2. With the TuffBlocks, the website says I need 21 of them for my footprint! But I've seen people literally use one on each corner. What would you suggest was a sensible amount of them to have?



Re: How to build a wooden shed?

The James Hardie weatherboards are cement sheeting @mikebarker, so they aren't susceptible to the same issues as timber is. You could use them on the door; just ensure you have adequate hinges for the weight. Instead of two, you might like to put four. When an adequate number of hinges are used, there will be no issue with weight and opening and closing the door.


For windows, you might like to consider the STILLA Garden Shed Accessory Cedar Opening Window or STILLA Painted Shed ACC Additional Opening Window, but there is no reason you can't use a window kit for a home.


The number of TuffBlocks or foundations you need is directly related to the calibre of the timber you use and its span capabilities. Say you used 90 x 45mm, you'd need a support every 1000mm. But, if you went with 140 x 45mm, you could push that to around 1500mm. To have one in each corner for a 3000mm wide shed sounds a bit off. You'd need to be using some excessively large timber to be able to achieve that. 21 for your sized shed sounds about right. The only way to reduce that number is to increase the calibre of your timber.




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Re: How to build a wooden shed?

Ok great! That all makes sense. I will be using 140x45mm floor joists and will make sure I have plenty of TuffBlocks in place.


Re: How to build a wooden shed?

@MitchellMc Regarding flashing for the corrugated panels. I understand how to use these on the angled sides but on the sides where water will be running off, I can't put flashing on these as the water can't run off, so other than leaving it bare, what options do I have? I've been trying to see examples and it's either bare feeds into a gutter. I'm just hoping for something neater than a bare, sharp edge but maybe I'm being too picky!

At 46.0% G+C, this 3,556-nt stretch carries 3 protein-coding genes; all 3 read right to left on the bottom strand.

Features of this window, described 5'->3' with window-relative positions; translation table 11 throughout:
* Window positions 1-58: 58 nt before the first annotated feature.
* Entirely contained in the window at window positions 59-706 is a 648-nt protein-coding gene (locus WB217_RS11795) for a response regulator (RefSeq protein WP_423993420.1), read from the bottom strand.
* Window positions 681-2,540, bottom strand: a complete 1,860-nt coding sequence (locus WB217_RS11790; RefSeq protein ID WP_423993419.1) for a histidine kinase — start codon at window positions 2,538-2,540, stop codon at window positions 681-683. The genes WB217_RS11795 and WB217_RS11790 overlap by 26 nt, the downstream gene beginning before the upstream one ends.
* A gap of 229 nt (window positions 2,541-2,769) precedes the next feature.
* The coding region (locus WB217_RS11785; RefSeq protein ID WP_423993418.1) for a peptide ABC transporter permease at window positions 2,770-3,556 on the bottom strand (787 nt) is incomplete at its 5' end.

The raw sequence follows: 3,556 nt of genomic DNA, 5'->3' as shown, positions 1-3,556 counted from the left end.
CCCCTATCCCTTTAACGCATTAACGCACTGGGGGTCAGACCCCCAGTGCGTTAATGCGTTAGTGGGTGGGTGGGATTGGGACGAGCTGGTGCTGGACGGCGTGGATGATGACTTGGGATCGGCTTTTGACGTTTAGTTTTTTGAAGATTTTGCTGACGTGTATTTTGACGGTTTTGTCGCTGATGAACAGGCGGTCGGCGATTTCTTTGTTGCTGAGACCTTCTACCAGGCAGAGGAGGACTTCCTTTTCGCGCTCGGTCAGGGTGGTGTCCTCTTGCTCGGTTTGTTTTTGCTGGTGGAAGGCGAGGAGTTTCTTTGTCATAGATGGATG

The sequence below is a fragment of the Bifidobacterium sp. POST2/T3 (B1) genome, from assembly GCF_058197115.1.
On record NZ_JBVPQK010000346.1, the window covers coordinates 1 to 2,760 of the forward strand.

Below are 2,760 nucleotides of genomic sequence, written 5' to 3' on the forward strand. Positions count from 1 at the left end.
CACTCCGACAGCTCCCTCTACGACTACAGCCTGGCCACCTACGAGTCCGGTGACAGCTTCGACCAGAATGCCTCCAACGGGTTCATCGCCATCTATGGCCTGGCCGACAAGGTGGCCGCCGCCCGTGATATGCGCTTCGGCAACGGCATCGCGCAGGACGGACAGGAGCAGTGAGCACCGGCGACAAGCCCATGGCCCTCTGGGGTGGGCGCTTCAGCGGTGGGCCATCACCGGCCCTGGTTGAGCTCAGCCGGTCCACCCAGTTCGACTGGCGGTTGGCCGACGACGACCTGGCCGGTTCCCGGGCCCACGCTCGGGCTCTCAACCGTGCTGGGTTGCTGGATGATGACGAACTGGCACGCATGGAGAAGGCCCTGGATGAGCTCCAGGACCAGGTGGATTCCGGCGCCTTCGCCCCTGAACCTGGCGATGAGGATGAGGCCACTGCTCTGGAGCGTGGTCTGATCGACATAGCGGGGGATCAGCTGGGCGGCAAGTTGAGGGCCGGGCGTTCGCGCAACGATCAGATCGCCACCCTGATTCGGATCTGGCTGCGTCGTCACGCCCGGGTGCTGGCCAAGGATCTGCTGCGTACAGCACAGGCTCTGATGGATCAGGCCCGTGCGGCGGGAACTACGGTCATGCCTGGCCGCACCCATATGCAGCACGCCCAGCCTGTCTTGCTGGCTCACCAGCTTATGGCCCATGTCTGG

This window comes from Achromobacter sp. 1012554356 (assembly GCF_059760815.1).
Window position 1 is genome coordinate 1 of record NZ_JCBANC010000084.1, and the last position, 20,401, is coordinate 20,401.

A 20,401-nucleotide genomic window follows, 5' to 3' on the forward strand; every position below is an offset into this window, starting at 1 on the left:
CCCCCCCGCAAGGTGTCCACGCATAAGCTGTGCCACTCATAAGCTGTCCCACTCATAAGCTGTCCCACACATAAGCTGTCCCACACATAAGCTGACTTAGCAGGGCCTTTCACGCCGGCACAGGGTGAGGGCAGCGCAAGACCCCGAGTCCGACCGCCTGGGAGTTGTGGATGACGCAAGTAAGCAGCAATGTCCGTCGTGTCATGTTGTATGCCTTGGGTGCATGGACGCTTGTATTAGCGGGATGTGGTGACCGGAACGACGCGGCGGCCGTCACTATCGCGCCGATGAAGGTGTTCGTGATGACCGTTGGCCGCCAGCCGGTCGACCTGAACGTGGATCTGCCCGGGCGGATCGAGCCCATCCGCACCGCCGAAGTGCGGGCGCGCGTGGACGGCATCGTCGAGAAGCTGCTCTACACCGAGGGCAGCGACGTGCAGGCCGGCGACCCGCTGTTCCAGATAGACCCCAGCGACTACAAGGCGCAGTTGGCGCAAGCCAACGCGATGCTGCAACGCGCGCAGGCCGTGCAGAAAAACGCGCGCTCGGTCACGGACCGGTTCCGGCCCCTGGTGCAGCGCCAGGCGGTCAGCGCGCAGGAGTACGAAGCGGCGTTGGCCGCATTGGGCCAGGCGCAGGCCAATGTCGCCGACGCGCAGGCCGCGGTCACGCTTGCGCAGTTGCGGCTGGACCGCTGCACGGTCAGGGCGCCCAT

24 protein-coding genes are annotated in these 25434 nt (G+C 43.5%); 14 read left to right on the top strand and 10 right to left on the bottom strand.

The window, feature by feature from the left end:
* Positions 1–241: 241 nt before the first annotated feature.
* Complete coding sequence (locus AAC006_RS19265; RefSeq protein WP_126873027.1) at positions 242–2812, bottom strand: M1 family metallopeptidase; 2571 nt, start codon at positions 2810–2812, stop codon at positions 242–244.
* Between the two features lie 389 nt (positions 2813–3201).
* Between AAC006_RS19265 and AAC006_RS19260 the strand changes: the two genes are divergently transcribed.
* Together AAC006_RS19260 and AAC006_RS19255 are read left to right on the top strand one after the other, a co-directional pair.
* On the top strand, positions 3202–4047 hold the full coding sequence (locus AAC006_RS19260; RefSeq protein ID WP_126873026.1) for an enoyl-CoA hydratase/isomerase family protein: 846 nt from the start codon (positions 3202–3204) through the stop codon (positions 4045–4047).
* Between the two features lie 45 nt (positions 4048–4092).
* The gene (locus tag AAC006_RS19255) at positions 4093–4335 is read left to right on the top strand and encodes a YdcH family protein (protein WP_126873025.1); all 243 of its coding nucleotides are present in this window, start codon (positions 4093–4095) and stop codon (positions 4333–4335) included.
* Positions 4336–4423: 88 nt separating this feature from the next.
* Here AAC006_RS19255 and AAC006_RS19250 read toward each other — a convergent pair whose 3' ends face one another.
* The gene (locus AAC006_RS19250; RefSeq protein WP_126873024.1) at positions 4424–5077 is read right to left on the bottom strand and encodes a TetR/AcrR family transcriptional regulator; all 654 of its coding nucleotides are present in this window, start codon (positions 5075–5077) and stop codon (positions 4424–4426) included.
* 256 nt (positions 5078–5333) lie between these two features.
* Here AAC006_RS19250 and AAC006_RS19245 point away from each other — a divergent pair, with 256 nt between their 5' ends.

And I'm still unsure of the solution to prevent bugs etc getting in the gaps under the corrugation on that side.


Thanks for fielding my endless questions πŸ˜…

flashing options.png

Home Improvement Guru

Re: How to build a wooden shed?

Afternoon @mikebarker 

Isnt that where you would install a fascia and a gutter?

Flashing would come down and over the edge then fold back underneath the fascia and the gutter would be attached to the fascia? (If you are going to install a gutter otherwise a drip edge will also work.


As for the bugs getting in along a corrugated edge how about something like this Suntuf Black Corrugated Foam Infill - 4 pack to stop the bugs getting in.



Re: How to build a wooden shed?

Afternoon @Dave-1 

There will be a facia board but the plans I have just had OSB and asphalt shingles fully to the edge with no gutter. I can install a gutter but wasn't planning to, the amount of falling leaves etc will be massive so I'll need to cover the gutters etc 


Drip edge sounds good, will look into what that is and where to get them, and those infills look ideal.



Re: How to build a wooden shed?

Hi @mikebarker,


You could use a C channel pop-riveted into the sheeting to cover your exposed edge. That would provide a neat finish.


@Dave-1 has mentioned you can use corrugated foam infill between the sheets and your timber. When the sheets are screwed down, it compresses the foam and fills the gaps. 




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Re: How to build a wooden shed?

Hello all! I decided to design the shed myself to account for differences in roofing etc, plus good fun learning some new software.

I think the design is mostly good (But suggestions absolutely welcomed) but I'm still unsure what to do about the gaps that occur with the overhang. It would be fiddly to try and get something in there. I guess I could do away with the overhang, but that'll be handy in keeping rain off the door.